Last week we ran a story about the village of Lyons as a print publication partner of the Better Government Association. We hope you got a chance to read it – if not, you can find it at www.RBLandmark.com.
The BGA approached us about publishing the story because it recognized the Landmark as the only newspaper in and around Lyons that might draw readers to such a piece – a well-researched, documented piece of reporting that raises serious questions about just who is benefiting from the policies being pursued by that village's current administration.
While this newspaper does not cover Lyons in any regular way, what goes on there does have some crossover effect on Riverside and Brookfield. For example, when a village government crafts a tax increment financing district that appears to benefit a generous political donor at the expense of taxpayers in neighboring towns, that's something those folks ought to know.
When a political organization seeks not only to control the coffers at village hall but also of every other taxing body in town, that should raise red flags and draw attention. When an elected official hikes his own salary, uses a rubber-stamp village board to eliminate roadblocks to perpetual power and puts family members – including one who was thrown in federal prison for bid-rigging – back on the public payroll, it's a slap in the face to hard-working taxpayers.
Many of those taxpayers, without a story such as the one reported by the BGA and published by the Landmark, might never have been aware of exactly how their town is being run.
It's an illustration of the crisis facing small towns all over this nation. The old model that sustained local journalism – heck, even big outfits like the Chicago Tribune and Sun-Times – isn't going to cut it in the future.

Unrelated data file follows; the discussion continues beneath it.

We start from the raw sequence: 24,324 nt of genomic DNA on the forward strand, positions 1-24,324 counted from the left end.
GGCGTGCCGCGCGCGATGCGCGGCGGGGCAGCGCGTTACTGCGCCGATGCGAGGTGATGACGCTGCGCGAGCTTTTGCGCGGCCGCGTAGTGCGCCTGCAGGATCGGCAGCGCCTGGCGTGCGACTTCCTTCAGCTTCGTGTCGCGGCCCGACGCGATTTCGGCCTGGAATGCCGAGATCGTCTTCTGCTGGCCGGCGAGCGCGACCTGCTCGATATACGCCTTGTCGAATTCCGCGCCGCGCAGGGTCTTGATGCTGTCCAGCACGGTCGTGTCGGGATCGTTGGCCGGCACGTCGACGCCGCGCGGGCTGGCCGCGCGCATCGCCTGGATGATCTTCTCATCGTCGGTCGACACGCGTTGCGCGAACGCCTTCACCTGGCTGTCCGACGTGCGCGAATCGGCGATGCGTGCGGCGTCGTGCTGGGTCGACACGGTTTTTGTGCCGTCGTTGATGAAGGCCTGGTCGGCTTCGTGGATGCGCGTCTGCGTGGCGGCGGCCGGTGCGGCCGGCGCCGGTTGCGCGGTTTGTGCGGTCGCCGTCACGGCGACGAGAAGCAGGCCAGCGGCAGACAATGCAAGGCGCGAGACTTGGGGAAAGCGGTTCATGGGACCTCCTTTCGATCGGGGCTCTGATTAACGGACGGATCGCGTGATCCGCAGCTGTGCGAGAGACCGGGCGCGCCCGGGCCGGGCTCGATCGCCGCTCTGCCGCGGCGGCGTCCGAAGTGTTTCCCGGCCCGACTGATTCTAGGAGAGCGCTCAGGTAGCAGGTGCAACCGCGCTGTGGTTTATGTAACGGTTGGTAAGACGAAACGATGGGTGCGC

In the past 15 years, local newspapers across the area have simply disappeared or have slashed their newsrooms so much that the publications are barely recognizable as newspapers.
Here at the Landmark, which is committed to covering Riverside, Brookfield and North Riverside, we aren't immune from the pressures facing local journalism. While we'd like to cover Lyons in a deeper fashion, we just don't have the resources to do it.
Conditions like that have created opportunities for some people, including powerful local and regional politicians, to snap up legacy titles and transform them into mouthpieces where political agendas are pushed while trying to project a facade of objectivity.
Typically, the BGA pursues stories with a greater regional impact, but what it uncovered in Lyons was so alarming, they decided that a little town whose political activities would normally fly under the radar was worth a deep dive.
On behalf of the residents of Lyons and those in Brookfield and Riverside who might be affected by decisions made there, we'd like to say thanks to the BGA. We were proud to partner with you on such an important story.